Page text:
Search

Search

We source the finest single-estate teas and create unique hand-crafted blends at our Edinburgh tea factory in the historic port of Leith.

All our teas are packed by hand into either recyclable caddies and boxes with plastic free inners, or resealable stand-up pouches.

All our teas are loose leaf and many in our range are also available in bio-degradable pyramid teabags

We offer an extensive range of the highest quality premium teas, both single estates sourced from tea growing regions around the world and exquisite flavoured blends made by hand in our factory in Edinburgh. 

What is Tea?

Tea is the second most widely consumed drink in the world, coming second only to water. As the most popular infusion, it is enjoyed in many different ways across many different cultures. It's origins as a drink are largely lost in myth and legend, but it is certainly an ancient art.

Tea is a very specific infusion. While many herbal infusions may be marketed as teas, the term is specific to beverages made from the Camellia sinensisplant, an evergreen shrub native to the area now mostly covered by China’s Yunnan Province and Luang Prabang in Laos. From that origin point it spread throughout the region. Moving westwards into India, natural selection resulted in the emergence of a distinct Camellia sinensis var. assamicavarietal that today is used to produce Assam and Darjeeling teas. Spreading east into southern China, the plant in it's Camellia sinensis var. sinensis form has branched into thousands of slightly different but unique cultivars, mainly through human selection and agricultural practice.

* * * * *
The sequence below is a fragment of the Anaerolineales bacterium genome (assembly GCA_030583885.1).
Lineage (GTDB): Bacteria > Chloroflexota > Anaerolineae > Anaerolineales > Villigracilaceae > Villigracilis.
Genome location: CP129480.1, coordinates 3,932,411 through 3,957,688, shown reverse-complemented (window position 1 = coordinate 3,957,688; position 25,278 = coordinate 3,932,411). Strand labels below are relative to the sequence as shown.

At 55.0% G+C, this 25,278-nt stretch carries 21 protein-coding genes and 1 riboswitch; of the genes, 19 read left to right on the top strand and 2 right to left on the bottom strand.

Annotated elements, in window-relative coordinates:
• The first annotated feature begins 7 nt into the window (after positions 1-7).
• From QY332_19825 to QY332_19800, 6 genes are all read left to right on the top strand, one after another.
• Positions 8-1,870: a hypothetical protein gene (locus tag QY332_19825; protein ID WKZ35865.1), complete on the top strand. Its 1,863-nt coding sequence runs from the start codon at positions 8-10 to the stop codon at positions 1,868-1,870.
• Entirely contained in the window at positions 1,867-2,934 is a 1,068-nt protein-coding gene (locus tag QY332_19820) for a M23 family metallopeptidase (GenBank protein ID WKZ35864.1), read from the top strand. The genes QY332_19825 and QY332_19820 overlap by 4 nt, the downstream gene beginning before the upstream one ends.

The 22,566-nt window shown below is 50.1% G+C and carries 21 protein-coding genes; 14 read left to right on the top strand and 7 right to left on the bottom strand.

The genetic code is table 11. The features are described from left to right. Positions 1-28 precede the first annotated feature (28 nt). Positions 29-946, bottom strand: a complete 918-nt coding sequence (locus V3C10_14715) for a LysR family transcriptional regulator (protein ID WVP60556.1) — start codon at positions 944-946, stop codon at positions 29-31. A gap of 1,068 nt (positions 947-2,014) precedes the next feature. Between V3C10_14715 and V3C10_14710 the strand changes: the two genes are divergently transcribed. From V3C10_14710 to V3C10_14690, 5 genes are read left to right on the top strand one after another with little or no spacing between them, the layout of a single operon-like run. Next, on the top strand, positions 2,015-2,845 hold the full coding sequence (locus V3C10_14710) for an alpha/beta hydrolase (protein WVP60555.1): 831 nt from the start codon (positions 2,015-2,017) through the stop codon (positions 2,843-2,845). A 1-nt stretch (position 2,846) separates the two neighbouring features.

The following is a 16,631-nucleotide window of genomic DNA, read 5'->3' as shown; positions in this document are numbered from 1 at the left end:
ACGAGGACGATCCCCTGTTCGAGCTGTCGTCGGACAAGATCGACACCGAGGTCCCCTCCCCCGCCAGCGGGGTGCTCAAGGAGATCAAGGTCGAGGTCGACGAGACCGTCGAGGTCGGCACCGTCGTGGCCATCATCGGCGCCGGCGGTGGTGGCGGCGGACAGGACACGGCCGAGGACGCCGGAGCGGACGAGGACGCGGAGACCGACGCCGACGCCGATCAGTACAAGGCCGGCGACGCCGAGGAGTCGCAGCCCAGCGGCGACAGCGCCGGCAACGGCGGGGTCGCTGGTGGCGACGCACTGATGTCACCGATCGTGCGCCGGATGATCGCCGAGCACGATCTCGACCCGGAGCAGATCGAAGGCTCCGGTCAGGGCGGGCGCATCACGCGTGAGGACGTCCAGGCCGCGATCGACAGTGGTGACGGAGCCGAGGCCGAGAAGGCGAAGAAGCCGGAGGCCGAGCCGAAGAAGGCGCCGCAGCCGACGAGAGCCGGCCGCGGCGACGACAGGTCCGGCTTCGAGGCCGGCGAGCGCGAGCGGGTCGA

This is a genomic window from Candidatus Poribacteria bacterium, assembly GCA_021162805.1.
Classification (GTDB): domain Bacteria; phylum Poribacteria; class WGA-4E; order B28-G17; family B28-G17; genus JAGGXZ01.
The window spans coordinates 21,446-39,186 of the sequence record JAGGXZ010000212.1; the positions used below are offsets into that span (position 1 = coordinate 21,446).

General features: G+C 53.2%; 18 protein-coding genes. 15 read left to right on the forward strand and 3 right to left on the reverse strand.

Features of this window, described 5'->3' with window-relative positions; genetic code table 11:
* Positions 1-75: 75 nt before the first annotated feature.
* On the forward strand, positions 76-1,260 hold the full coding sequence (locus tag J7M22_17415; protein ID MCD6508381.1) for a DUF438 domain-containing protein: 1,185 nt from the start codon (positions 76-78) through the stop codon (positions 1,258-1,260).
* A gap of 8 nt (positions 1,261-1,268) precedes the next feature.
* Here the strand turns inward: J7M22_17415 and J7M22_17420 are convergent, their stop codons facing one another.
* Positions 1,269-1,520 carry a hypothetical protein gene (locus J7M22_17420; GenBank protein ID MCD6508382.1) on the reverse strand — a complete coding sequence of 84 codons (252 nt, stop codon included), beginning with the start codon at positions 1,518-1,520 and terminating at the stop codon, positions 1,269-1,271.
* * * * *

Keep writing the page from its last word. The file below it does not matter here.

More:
Although it is all made from a single species of plant, tea can display a huge range of different flavours and aromas. The strong maltiness of Assam tea is perhaps the most familiar to tea drinkers in America and Europe. The smoky earthiness of Yunnan teas may have been the first flavour enjoyed by tea drinkers anywhere, while centuries of careful cultivation give the naturally sweet floral tastes of southeast Chinese teas like those from Fujian Province or the strong vegetal tastes of the Japanese teas.

The variation between different cultivars and varieties of the tea plant itself is of course only one aspect that can change the final result in the cup. The huge range of different cultivation techniques, processing methods and preparation styles found across the many tea cultures of the world have an impact, along with harvest time, weather and climate, altitude and so on. The result is that tea can seem intimidating, with so much to learn. The advantage of this is that there is of course always something new to discover even if we do have old favourites that we return to as well.